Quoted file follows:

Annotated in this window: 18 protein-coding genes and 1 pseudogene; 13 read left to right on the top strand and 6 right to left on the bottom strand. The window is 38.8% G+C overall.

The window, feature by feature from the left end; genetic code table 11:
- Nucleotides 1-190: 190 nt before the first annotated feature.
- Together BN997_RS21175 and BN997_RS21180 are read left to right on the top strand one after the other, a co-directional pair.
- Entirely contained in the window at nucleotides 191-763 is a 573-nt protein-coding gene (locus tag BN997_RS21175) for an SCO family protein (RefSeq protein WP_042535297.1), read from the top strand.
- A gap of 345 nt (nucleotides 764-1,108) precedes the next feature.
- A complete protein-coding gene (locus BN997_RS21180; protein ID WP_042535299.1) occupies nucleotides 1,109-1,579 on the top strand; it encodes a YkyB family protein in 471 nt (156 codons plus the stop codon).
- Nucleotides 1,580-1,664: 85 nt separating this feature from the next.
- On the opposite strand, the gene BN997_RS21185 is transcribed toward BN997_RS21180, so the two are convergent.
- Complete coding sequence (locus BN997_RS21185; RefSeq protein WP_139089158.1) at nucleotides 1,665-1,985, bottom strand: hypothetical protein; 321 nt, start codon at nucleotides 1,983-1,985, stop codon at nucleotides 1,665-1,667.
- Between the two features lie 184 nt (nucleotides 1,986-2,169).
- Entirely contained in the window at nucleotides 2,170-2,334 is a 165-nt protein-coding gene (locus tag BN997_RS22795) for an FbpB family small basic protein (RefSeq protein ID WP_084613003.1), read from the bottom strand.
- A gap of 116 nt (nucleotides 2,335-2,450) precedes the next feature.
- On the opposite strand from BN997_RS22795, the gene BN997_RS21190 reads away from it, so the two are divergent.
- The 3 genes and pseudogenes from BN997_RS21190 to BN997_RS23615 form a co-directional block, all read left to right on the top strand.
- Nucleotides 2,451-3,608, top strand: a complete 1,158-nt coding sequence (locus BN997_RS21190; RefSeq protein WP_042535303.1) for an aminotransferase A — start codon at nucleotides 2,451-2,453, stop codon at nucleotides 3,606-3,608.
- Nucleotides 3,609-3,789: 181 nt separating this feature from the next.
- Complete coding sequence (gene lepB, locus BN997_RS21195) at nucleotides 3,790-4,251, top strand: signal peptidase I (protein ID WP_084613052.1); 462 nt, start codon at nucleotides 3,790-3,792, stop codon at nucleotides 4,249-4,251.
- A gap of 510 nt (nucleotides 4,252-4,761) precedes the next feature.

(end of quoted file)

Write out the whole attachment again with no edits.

Annotated in this window: 18 protein-coding genes and 1 pseudogene; 13 read left to right on the top strand and 6 right to left on the bottom strand. The window is 38.8% G+C overall.

The window, feature by feature from the left end; genetic code table 11:
- Nucleotides 1-190: 190 nt before the first annotated feature.
- Together BN997_RS21175 and BN997_RS21180 are read left to right on the top strand one after the other, a co-directional pair.
- Entirely contained in the window at nucleotides 191-763 is a 573-nt protein-coding gene (locus tag BN997_RS21175) for an SCO family protein (RefSeq protein WP_042535297.1), read from the top strand.
- A gap of 345 nt (nucleotides 764-1,108) precedes the next feature.
- A complete protein-coding gene (locus BN997_RS21180; protein ID WP_042535299.1) occupies nucleotides 1,109-1,579 on the top strand; it encodes a YkyB family protein in 471 nt (156 codons plus the stop codon).
- Nucleotides 1,580-1,664: 85 nt separating this feature from the next.
- On the opposite strand, the gene BN997_RS21185 is transcribed toward BN997_RS21180, so the two are convergent.
- Complete coding sequence (locus BN997_RS21185; RefSeq protein WP_139089158.1) at nucleotides 1,665-1,985, bottom strand: hypothetical protein; 321 nt, start codon at nucleotides 1,983-1,985, stop codon at nucleotides 1,665-1,667.
- Between the two features lie 184 nt (nucleotides 1,986-2,169).
- Entirely contained in the window at nucleotides 2,170-2,334 is a 165-nt protein-coding gene (locus tag BN997_RS22795) for an FbpB family small basic protein (RefSeq protein ID WP_084613003.1), read from the bottom strand.
- A gap of 116 nt (nucleotides 2,335-2,450) precedes the next feature.
- On the opposite strand from BN997_RS22795, the gene BN997_RS21190 reads away from it, so the two are divergent.
- The 3 genes and pseudogenes from BN997_RS21190 to BN997_RS23615 form a co-directional block, all read left to right on the top strand.
- Nucleotides 2,451-3,608, top strand: a complete 1,158-nt coding sequence (locus BN997_RS21190; RefSeq protein WP_042535303.1) for an aminotransferase A — start codon at nucleotides 2,451-2,453, stop codon at nucleotides 3,606-3,608.
- Nucleotides 3,609-3,789: 181 nt separating this feature from the next.
- Complete coding sequence (gene lepB, locus BN997_RS21195) at nucleotides 3,790-4,251, top strand: signal peptidase I (protein ID WP_084613052.1); 462 nt, start codon at nucleotides 3,790-3,792, stop codon at nucleotides 4,249-4,251.
- A gap of 510 nt (nucleotides 4,252-4,761) precedes the next feature.